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In Motion: Principles of Motion Graphics, Ian Robinson shares the core concepts and techniques used to create real-world motion graphic elements in Apple Motion. The course starts with finding the initial inspiration for a project and then covers how to bring those ideas to life using the tools in Motion, including type treatments, filters, textures, and lighting. Two projects demonstrating how to animate a title sequence and how to assemble a graphics package are also included. Exercise files accompany the course.
If you've ever worked in a creative business, large or small, I'm sure you've seen the occasional project just go completely bonkers, swallowing up someone's time with changes, unreasonable requests, and confusing project files. And if you haven't, are you hiring? But seriously, all jokes aside, when a project goes wild, it's definitely not a laughing matter. And over the years I've thought about it and I found that many of the problems were caused by things that could have been fixed way before they ever got started. How you might ask? Well, practicing some good old- fashioned project management, from setting the right expectations for your client, creating a schedule, and proper file management, these things are all part of a good motion graphics workflow.
I've broken down my typical motion graphics workflow into roughly 5 stages and you'll see those stages within these three folders. This 00_04 folder, you'll find in your Exercise Files, this is actually a template folder. You can use this for any future projects. I've kind of broken down work into three phases. When you first get started, once you are actually working, and then once you're finished with the project. And all these orange-labeled folders are my five phases for a good motion graphics workflow.
So typically when you start, you want to have a meeting with your client and in that meeting you want to make sure to take good notes. Out of those notes you want to make sure to note things like deliverables, exactly how many graphics are you creating, if the client is going to give you any files, you want to make sure to notate that. Any creative direction you can get out of that meeting is great. The biggest thing is this timeline down here at the bottom. A lot of artists seem to forget that the client should be on a timeline as well as the artist.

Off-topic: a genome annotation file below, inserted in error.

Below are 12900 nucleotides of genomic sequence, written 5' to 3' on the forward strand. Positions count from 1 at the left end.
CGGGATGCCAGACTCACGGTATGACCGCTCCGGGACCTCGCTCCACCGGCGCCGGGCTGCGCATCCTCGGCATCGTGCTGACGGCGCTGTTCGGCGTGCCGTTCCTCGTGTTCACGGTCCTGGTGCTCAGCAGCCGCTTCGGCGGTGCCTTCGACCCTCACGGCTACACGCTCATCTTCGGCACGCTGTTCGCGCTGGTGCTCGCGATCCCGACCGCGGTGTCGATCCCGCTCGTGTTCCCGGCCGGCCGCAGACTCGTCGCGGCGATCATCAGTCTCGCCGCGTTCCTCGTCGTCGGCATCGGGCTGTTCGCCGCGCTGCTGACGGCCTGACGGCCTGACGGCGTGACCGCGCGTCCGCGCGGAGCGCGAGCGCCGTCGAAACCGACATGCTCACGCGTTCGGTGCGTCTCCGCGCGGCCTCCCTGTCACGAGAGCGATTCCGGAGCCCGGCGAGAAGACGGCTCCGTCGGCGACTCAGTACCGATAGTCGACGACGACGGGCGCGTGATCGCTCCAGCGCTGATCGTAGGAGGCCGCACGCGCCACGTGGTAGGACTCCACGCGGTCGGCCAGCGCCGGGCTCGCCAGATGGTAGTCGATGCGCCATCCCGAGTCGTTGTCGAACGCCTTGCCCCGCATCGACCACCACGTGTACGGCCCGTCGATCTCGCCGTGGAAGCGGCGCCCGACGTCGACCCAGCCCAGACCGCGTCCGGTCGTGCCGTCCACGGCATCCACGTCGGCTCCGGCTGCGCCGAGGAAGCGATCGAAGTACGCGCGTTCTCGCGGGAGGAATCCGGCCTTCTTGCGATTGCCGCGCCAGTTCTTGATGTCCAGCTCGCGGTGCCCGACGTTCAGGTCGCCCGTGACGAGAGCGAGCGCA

What I mean by that? When I send an approval to a client, I expect to hear back from them in a timely fashion. If I can't, it's really hard to make their deadlines. So in my timelines I usually have when I am going to submit the design concepts and then when I'm planning on getting an approval from the client. So again, you want to make sure to nail down your timeline. Now I am going to close this because you should also take that timeline and put it in a calendar. That way if you are working in a workgroup, anybody can see exactly what you're working on, when you're working on it, and you can keep this updated as well.
Once you've done your initial meeting, then comes the research phase. Any of that creative direction that comes out of the meeting, a lot of times I'll end up just hopping right online and using the Internet as a resource. You have to be careful when you're downloading files from the Internet. You want to make sure not to use any of those files in your projects; only keep them for inspiration only. But there's another way of doing research and I highly recommend it, and that's getting up from your desk and going outside. If you look at our research images folder here, you'll see I have a couple of different pictures that I took of just materials I thought around the house.
One of the things we are going to create later is a graphic design that sort of works with a home improvement or home design show. So I went around just taking pictures of textures of different materials and all those kinds of things that you'd see in a home improvement or home design show. So this was fun for me, but it's actually also great because I saved money. I didn't necessarily have to license any images. I just had my own time and went and took my images and just prepped them up in Photoshop a little bit before I dropped them into my research images folder.
The next phase in the five steps I want to talk about: your working phase. So when you're working on your projects, you are going to bounce back and forth between phase 3 and phase 4. When you're working, you want to send approvals. Once you get approvals, you can go back to working. And then once you're finished with these two stages, obviously you want to go ahead and archive your project. Now there are two separate things to this. Archiving your project, you want to archive the actual deliverables. The rendered finished projects that you're sending your client, go ahead and make a copy for yourself in case they ever come back and want new changes, but more importantly go through the projects to see if there are any graphics that you might want to use in future projects.
I mean if you can save yourself some time having to pre-build the smallest graphic element, over time you are going to end up with a huge library of these tiny little elements that save yourself all kinds of time. So as you can tell, I'm a big fan of the process. And I found over the years, if you go through these five stages of creating motion graphics, you can save yourself a lot of time and avoid the drama of another wild project.
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